I’m almost a year into promoting AFTER THE SUCKER PUNCH and, while it’s done very well in terms of garnering strong reviews, winning certain honors (including the fabulous BRAG Medallion!), getting picked for “best of” lists, etc., I’m still finding it a challenge to break out of the field in a more meaningful way. Conventional wisdom says “literary fiction”—as opposed to more buzzy genres like “paranormal romance,” “murder mysteries,” or “vampire/zombie” fare—is a more difficult sell and that might be true. We’ll see. As I continue to explore ways to get AFTER THE SUCKER PUNCH, as well as my new novel, HYSTERICAL LOVE, out there, I’m looking to crack the code on that one. Certainly any and all suggestions welcomed! The other, more systemic, challenges are the limitations and stigmas assigned to the entire demographic of “self-published book.” They are many and persistent, and their impact on indie authors is deeply felt. There are major book contests that will not accept submissions from self-published authors; higher-profile review sites, blogs, and publications that will not even consider self-published books; book stores won’t carry copies, events marginalize self-pubbers to the back room, and generalized thinking within the industry—that being self-published automatically categorizes one as “less”—promotes a prejudice that unfairly tarnishes a lot of really excellent, beautifully crafted, and utterly deserving books. I hope that changes over time, and with the impact of more and more self-published writers holding themselves to a higher standard, it should.
What have you learned in this industry?
Most notably, how to produce a book: how to craft a solid, page-turning narrative, how to access the right people and resources to edit, proof, format, and create a brilliant cover; basically, how to bring to fruition a product that can sit comfortably and deservedly on the shelf with any traditionally published book. Personally, I loved that educational process! I’ve also learned that there are many helpful, supportive, really generous people in the indie world, people who will go out of their way to push and promote the work of others they admire. That’s a remarkable thing, particularly in such a competitive and oversaturated market. I’ve met some amazing bloggers and fellow authors who are exemplary in that regard, and I have no end of appreciation for the efforts they’ve made on my behalf, as well as others. I’ve also met and read some incredible authors who are creating top-notch books that deserve all the accolades and attention they can get. And yet one cannot exist in the self-publishing industry without also feeling the cold-water-dip reality of how challenging it is to break out, in a meaningful way, in the midst of so much product, particularly when you’re marketing yourself. To be honest, that’s the puzzle at the moment and one I’m still sorting out!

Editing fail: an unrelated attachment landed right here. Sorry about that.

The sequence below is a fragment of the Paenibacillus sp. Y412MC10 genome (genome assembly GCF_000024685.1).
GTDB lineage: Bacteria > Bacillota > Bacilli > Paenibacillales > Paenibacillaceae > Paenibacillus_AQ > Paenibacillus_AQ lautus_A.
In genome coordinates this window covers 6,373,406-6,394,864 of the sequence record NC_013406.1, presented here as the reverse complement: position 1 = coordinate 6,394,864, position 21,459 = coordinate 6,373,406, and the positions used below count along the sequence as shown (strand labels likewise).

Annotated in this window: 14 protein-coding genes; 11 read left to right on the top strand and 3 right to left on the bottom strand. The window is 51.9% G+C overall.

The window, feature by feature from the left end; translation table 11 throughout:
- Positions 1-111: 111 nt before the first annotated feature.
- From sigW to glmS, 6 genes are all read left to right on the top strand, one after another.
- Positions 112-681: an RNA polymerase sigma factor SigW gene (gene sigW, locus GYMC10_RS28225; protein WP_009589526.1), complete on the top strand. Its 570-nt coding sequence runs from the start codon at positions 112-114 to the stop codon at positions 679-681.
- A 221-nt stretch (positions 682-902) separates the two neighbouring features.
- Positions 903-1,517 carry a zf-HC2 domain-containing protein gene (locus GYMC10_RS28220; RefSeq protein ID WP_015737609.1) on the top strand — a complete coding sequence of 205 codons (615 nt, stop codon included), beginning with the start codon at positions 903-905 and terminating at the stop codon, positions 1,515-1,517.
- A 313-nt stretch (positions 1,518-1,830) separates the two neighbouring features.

What are the do’s and don’ts of self-publishing?
Do’s are simple: WRITE AND PRODUCE AN EXCELLENT BOOK. Of course, that’s very subjective isn’t it? And just as we’ve watched thousands of delusional “singers” over the years get miffed when Simon Cowell told them they couldn’t sing, so, too, are there those in every avenue of the arts who believe they’ve got a handle on a craft when they don’t. So, yes, there are many books out there that lack professional excellence, and since self-publishing is unfiltered and non-exclusionary, those books go out into the marketplace right along with the others…which is why the stigmas about self-publishing exist! But for those who are NOT delusional (which is, hopefully, the majority!), the main objective is to produce an excellent book, leaving no stone unturned in applying professional standards of narrative development, editing, proofing, formatting, cover design, and marketing. The Don’ts are equally as simple: don’t be delusional—about your abilities, your book, the marketplace, what you can expect from the marketplace, or what anyone owes you. Don’t cut corners: if you can’t afford professional editing, formatting, cover design, etc., you’re not ready to publish. Don’t chase after false accolades; review swaps have corrupted the process and if you think a hundred 5-star reviews from friends, family, and fellow writers who’ve been promised a quid pro quo are more valuable than a few authentic responses from objective readers, again, you’re not approaching this like a professional. If you think spending hours of time on Facebook debating “how to get started” is the best use of your time, you might want to reconsider your passion and see if there’s something else doesn’t spark more artistic urgency.
In a nutshell: approach the entire endeavor with professionalism, rigorous standards, eyes wide open, and a passion for the process. If you do, you should thoroughly enjoy the journey…and that alone can make the leap worth making!